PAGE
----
Blizzard did include one achievement that is incredibly stupid and almost impossible to unlock. “Meet the Spy” requires you to kill five changelings in a league game. I’m sure some Zerg players use changelings extensively, but I generally only see one or two a game, if that. If you ask your opponents nicely, they might just throw you a bone and send some changelings your way.
Feats of Strength
If the past three pages of achievements have you thinking it’ll take about ten years to earn all of them, the Starcraft II feats of strength achievements will provide a welcome relief. These are little more than little bonuses Blizzard tossed to players, and there are only a few you can actually work towards unlocking.
Let’s start with the feats of strength achievements you can unlock in multiplayer. There’s are a number of Top 8 achievements for finishing a season in the top 8 (out of 100) spots in a league. This one didn’t go into effect until season 2, but we can expect to see more of them going into future seasons.
“Hot Shot” is more challenging, and you don’t get many chances to get it right. You have to finish a qualification round without losing any matches, and if you lose at least one match in each qualification round, you’ll have to wait until the next season.
There are, of course, the requisite “pay Blizzard money” achievements. All right, they’re actually called “Devoted Fan,” “Cataclysmic Devotion,” and “BlizzConqueror 2011,” but “pay Blizzard money” is more accurate. You can only unlock these if you purchased the collector’s edition of SC2, the collector’s edition of WoW: Cataclysm, or tickets to Blizzcon 2010.
The last are unlockable in the campaigns, and there’s no good reason for them to be in feats of strength other than being particularly difficult to unlock.
Kill all Zerg structures in The Devil’s Playground on normal to unlock “The Scenic Route.” Doing the same to the Protoss in Welcome to the Jungle gets you “You’re So Crazy!” The last one will probably take a few attempts, but you have to lure the Brutalisk in Piercing the Shroud back to the A.R.E.S. and kill it with the machine.
A few more that probably should have been included were “Red Lobster” from The Devil’s Playground, where you kill the Bbrutalisk with rising lava, and “One Shot, Fifty Kills!” from Belly of the Beast. The name says it all for that one.
Jumping Into the Deep End
So you’ve completed the single player campaign and have toyed with the idea of testing your skills online. Expect to get your butt kicked repeatedly. The campaign, as in any RTS, probably did a very poor job of preparing you against other human players. However, scrolling through the list of SC2 achievements will give you some idea of what strategies are available in the “real” Starcraft 2 - league play, that is.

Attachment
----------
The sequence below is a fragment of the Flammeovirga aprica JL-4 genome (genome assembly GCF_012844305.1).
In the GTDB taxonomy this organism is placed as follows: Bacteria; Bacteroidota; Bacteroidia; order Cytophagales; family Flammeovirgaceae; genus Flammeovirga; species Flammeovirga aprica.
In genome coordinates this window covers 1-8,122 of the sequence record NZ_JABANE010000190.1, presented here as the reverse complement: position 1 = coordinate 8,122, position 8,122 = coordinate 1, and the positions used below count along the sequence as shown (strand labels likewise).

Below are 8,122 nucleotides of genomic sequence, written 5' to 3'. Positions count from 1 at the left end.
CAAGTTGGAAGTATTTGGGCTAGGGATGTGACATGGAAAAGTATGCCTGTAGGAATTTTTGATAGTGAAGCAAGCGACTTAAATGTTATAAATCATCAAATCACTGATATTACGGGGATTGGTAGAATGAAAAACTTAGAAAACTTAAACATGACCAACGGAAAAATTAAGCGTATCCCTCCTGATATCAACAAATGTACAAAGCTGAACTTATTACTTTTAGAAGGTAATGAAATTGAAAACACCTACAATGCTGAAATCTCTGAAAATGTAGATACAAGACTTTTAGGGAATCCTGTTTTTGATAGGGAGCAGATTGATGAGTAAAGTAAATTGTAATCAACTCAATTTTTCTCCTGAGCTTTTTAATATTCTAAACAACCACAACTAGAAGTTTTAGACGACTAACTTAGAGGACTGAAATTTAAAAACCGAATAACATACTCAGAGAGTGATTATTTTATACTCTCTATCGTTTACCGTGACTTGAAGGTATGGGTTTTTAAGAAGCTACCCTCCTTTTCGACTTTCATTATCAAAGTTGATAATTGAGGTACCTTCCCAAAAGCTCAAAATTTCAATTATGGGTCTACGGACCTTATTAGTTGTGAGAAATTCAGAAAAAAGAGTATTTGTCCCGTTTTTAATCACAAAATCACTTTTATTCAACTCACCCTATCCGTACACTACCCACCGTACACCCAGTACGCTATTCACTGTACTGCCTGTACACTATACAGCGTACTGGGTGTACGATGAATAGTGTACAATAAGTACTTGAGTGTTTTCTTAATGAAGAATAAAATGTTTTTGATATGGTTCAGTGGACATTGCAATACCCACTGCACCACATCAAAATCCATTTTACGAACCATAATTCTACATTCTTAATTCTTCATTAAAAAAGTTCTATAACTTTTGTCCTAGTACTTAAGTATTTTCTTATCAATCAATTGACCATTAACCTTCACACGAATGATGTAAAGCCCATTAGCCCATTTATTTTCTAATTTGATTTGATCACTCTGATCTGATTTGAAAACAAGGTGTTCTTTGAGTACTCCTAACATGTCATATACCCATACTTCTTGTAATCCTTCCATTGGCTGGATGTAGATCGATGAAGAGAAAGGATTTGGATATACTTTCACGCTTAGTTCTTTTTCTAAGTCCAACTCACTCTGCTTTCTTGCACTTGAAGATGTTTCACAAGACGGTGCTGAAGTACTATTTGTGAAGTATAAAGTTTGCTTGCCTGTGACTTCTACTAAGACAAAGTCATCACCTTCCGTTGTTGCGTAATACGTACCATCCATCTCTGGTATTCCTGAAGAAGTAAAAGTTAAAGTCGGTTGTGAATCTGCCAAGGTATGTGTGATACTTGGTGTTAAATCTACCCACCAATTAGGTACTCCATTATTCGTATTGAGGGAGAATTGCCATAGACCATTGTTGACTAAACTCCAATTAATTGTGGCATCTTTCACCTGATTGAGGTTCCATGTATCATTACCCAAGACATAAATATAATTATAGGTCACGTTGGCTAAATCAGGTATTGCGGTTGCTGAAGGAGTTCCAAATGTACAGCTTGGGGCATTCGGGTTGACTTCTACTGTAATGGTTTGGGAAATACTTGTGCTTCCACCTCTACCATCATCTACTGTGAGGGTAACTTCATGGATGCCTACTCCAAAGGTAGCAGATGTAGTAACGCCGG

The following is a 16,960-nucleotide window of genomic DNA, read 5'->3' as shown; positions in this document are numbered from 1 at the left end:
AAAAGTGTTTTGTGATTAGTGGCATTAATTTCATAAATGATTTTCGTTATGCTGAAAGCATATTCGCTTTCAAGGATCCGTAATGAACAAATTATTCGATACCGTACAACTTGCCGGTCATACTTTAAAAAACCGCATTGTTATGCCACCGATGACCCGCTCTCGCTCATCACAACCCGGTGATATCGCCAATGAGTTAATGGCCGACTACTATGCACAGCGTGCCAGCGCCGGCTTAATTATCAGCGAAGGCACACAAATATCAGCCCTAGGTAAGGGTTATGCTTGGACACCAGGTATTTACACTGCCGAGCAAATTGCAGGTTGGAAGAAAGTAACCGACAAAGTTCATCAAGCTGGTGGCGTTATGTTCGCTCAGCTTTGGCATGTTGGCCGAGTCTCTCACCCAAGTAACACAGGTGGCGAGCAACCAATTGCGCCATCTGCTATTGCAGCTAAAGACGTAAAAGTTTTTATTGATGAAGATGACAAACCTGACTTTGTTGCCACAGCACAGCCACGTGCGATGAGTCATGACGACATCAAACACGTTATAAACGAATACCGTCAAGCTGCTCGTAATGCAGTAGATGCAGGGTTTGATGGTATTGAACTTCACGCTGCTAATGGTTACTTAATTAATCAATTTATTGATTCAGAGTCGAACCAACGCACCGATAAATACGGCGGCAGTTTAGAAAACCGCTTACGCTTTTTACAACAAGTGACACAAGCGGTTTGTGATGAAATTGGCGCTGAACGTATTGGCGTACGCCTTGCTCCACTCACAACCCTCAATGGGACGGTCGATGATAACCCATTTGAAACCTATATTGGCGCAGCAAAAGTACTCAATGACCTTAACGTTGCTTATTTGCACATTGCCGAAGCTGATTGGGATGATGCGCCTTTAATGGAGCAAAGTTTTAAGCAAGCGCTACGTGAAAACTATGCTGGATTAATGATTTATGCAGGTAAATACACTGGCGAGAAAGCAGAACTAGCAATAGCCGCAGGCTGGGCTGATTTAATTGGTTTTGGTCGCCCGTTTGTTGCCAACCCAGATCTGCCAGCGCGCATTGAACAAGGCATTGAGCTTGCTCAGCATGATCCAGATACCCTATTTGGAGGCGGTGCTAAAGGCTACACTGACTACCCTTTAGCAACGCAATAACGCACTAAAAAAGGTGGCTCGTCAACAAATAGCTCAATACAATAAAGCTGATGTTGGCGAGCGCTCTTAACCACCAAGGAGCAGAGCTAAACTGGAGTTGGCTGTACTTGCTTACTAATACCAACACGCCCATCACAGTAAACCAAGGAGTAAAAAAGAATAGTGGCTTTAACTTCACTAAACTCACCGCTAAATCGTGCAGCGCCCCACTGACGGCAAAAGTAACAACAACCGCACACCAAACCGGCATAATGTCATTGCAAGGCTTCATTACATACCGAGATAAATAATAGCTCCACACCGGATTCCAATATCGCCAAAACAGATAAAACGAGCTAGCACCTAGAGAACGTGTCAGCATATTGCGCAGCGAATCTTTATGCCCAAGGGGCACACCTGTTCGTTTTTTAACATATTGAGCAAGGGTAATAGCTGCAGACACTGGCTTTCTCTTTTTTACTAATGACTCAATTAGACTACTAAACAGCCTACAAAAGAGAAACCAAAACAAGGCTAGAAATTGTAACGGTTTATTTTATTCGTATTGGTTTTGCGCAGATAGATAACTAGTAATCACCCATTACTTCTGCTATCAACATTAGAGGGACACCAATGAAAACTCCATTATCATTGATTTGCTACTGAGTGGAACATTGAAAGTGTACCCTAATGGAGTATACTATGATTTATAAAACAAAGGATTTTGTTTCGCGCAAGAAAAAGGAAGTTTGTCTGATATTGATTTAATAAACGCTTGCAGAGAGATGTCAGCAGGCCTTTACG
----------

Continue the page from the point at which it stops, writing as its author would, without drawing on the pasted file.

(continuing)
By rewarding players for performing such feats as “Killing 20 units with sniper rounds” in a single game, Blizzard gave players an incentive to try out new strategies that they might otherwise never consider.
Most games do revolve around that early 5- or 6-minute push or the later offensive with Mutalisk harassment and the slow crawl of siege tanks across the battlefield. However, there’s always going to be that game when a Zerg player kills off your entire swarm of 30 Mutalisks with 3 Infestors or a Phoenix squadron coming up behind your lines to decimate your siege tanks (just before the enemy ground rushes in and overwhelms your own army).
I’m not trying to suggest that achievement promote these different strategies, but they do open the window for new players to test some of them out. Thinking back to the campaign, without the “Red Lobster” achievement, I never would have spent the time or repeatedly reloaded the mission to use lava to kill the Brutalisk. Achievements gave me some incentive to try out using Ghosts, Ravens, and Infestors in multiplayer.
Getting Primed for Heart of the Swarm
It’s pretty early on yet. Starcraft II: Wings of Liberty has only been out for about a year, and we’ll likely be waiting at least another year before Blizzard ships Heart of the Swarm. It’s doubtful that Starcraft II’s first expansion pack will feature the same number of achievements. Multiplayer won’t be radically changed, and the races will have most of the same units with just a few additions scattered here and there.
Nobody even seems to know if Wings of Liberty’s achievements will carry over into Heart of the Swarm. If Blizzard were to ask players to win another 3,000+ team league games, such an achievement would be bittersweet, especially since Wings of Liberty would be forgotten by most players at they migrated to the expansion pack. With so few additions, could any expansion pack hope to double the number of Starcraft II achievements? There will be a few more, but a scenario in which Blizzard adds hundreds of new achievements seems unlikely at best.
- Author’s experience.
- Starcraft II: Wings of Liberty. Blizzard Entertainment. 2010.